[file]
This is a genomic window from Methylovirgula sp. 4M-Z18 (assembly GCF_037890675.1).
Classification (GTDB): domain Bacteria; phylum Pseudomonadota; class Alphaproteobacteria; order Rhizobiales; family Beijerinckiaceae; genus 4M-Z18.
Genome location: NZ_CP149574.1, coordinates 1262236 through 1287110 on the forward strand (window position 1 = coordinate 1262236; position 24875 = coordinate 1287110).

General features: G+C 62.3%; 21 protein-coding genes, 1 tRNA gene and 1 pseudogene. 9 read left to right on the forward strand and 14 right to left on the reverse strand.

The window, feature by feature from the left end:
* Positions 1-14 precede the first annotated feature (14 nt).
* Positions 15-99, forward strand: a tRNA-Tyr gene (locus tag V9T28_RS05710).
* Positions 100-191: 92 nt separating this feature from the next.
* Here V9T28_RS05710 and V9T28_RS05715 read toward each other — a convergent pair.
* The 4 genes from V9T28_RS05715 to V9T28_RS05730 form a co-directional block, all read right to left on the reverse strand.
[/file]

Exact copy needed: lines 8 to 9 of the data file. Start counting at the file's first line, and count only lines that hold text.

* Positions 100-191: 92 nt separating this feature from the next.
* Here V9T28_RS05710 and V9T28_RS05715 read toward each other — a convergent pair.